The owner of a brewery in Embrun is continuing to explore further options for remaining at its present location and staying in business.
Russell Township owns the former fire station building on Notre-Dame Street and rents it to Etienne Brûlé Brewery. However, the township wants to sell the building and has it listed for sale with an asking price of $925,000. Brewery owner Richard Ménard is doubtful he can afford to purchase the building or relocate.
The last lease Etienne Brûlé Brewery had with the township ended on December 31, 2020. Since that time, the township has maintained the rent to Ménard significantly below market-rates and accepted the ongoing issue of missed rent payments in hopes of finding a solution.
“I’m talking to a lawyer to see what can be done,” said Ménard in an interview on February 3.
He doubts moving to a different location is financially feasible, because of the additional costs he would incur for setting it up as a brewery, bar, and restaurant. Menard said it took six months to adapt the present building to his needs when he set up the business there five years ago.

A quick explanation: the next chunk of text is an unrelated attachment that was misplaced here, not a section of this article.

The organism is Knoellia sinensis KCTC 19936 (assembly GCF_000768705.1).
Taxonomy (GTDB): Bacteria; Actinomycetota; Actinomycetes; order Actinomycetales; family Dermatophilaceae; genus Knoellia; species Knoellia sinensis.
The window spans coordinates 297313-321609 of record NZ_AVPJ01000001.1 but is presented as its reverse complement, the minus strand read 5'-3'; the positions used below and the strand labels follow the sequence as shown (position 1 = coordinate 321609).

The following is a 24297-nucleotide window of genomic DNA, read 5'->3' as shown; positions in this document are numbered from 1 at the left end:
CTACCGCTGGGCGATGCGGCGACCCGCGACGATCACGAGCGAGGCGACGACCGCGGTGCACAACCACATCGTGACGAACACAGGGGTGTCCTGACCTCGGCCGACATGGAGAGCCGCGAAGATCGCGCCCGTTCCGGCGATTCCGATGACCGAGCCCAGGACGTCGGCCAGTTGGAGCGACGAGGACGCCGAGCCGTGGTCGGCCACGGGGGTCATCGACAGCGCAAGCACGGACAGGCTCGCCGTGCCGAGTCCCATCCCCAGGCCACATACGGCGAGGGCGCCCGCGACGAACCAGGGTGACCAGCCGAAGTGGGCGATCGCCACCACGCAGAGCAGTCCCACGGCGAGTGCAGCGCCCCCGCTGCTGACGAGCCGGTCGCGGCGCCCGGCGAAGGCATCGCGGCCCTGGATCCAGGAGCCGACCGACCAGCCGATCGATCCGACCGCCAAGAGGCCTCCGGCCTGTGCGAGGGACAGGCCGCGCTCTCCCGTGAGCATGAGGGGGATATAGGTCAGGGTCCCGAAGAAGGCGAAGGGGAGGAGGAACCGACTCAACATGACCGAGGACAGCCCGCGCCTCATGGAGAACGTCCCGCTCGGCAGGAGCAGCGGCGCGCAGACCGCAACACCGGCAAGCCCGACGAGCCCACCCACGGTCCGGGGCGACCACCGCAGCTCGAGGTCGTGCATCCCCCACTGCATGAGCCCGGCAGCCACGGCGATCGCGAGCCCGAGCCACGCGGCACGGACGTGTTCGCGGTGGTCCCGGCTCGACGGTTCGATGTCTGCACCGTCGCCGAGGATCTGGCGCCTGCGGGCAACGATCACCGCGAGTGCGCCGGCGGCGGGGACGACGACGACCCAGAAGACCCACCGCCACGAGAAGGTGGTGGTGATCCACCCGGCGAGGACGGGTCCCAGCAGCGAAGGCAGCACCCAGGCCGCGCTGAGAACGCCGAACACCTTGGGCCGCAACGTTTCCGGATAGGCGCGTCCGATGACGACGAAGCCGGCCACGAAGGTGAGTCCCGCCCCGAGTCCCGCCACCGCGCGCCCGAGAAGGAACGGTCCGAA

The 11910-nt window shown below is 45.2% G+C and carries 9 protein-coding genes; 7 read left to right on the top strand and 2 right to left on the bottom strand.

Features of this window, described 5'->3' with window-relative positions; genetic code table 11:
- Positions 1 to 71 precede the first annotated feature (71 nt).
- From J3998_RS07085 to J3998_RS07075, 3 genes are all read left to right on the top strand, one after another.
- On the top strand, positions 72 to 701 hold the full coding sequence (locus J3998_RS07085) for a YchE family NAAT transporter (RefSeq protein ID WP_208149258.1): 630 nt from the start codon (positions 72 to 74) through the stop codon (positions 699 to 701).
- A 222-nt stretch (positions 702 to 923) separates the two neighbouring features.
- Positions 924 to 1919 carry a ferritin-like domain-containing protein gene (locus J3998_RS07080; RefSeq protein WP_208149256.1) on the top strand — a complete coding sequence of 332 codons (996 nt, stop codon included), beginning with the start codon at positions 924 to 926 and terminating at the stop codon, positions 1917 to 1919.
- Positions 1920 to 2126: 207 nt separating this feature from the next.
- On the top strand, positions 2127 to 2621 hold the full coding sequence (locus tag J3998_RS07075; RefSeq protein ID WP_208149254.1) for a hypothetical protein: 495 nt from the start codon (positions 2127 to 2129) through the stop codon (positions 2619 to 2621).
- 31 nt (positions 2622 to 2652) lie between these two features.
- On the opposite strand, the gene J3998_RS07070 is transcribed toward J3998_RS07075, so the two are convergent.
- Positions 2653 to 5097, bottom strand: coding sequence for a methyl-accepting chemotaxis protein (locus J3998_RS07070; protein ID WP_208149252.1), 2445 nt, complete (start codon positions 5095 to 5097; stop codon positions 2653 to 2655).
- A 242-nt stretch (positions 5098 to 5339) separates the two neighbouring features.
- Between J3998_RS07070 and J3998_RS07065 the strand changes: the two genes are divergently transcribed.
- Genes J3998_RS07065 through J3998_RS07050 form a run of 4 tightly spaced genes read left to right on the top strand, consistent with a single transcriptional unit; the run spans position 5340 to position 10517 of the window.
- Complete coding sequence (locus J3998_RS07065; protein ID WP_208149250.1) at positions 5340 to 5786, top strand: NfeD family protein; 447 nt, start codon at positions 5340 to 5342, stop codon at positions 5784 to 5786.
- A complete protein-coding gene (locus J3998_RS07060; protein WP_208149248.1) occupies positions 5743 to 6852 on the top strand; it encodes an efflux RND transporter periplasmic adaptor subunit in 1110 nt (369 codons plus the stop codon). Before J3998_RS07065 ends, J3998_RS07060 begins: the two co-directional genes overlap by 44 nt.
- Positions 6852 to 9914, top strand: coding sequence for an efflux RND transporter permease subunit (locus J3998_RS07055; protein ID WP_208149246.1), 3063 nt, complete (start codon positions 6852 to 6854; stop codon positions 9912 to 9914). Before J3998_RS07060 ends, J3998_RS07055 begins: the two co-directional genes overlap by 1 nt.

Ménard acknowledged he owes Russell Township $47,000 in unpaid rent. He is hoping an agreement of some kind may be reached with the municipality that would allow the brewery to remain on the premises. Ménard said possible options include alternative sources of financing or having the building be purchased by other individuals who will lease it back to the brewery.
“I don’t want a war with the municipality,” said Ménard.
Russell Township Mayor Pierre Leroux said it is up to municipal staff to reach an agreement with the brewery. He emphasized that the township’s plan to sell the building dates back to August 2020 and the financial value of the building to the municipality.
“The decision to sell the building is nothing new,” said Leroux on February 3.
The mayor added he does acknowledge it is a difficult situation for Menard and the brewery.
“I empathize with the situation,” Leroux said.
Russell Township had been planning to use revenue from the sale of the Etienne Brûlé Brewery building to offset the cost of a bridge rehabilitation project. According to Leroux, the township has previously offered Ménard the option of using approximately 100 acres he owns near the industrial park near Highway 417 as collateral or partly in exchange as protection of taxpayer interests.
On January 31, restaurants in Ontario were again allowed to open for indoor dining at 50 per cent of regular seating capacity, giving Ménard and other restaurant owners the opportunity to again serve customers at tables, and for craft breweries to again sell beer by the glass or in kegs.
Ménard said he presently has six employees, and he is the only one working in actual beer production. He said his operating costs are the same at 50 per cent of capacity than if he was able to fill all 72 seats in the restaurant and bar area.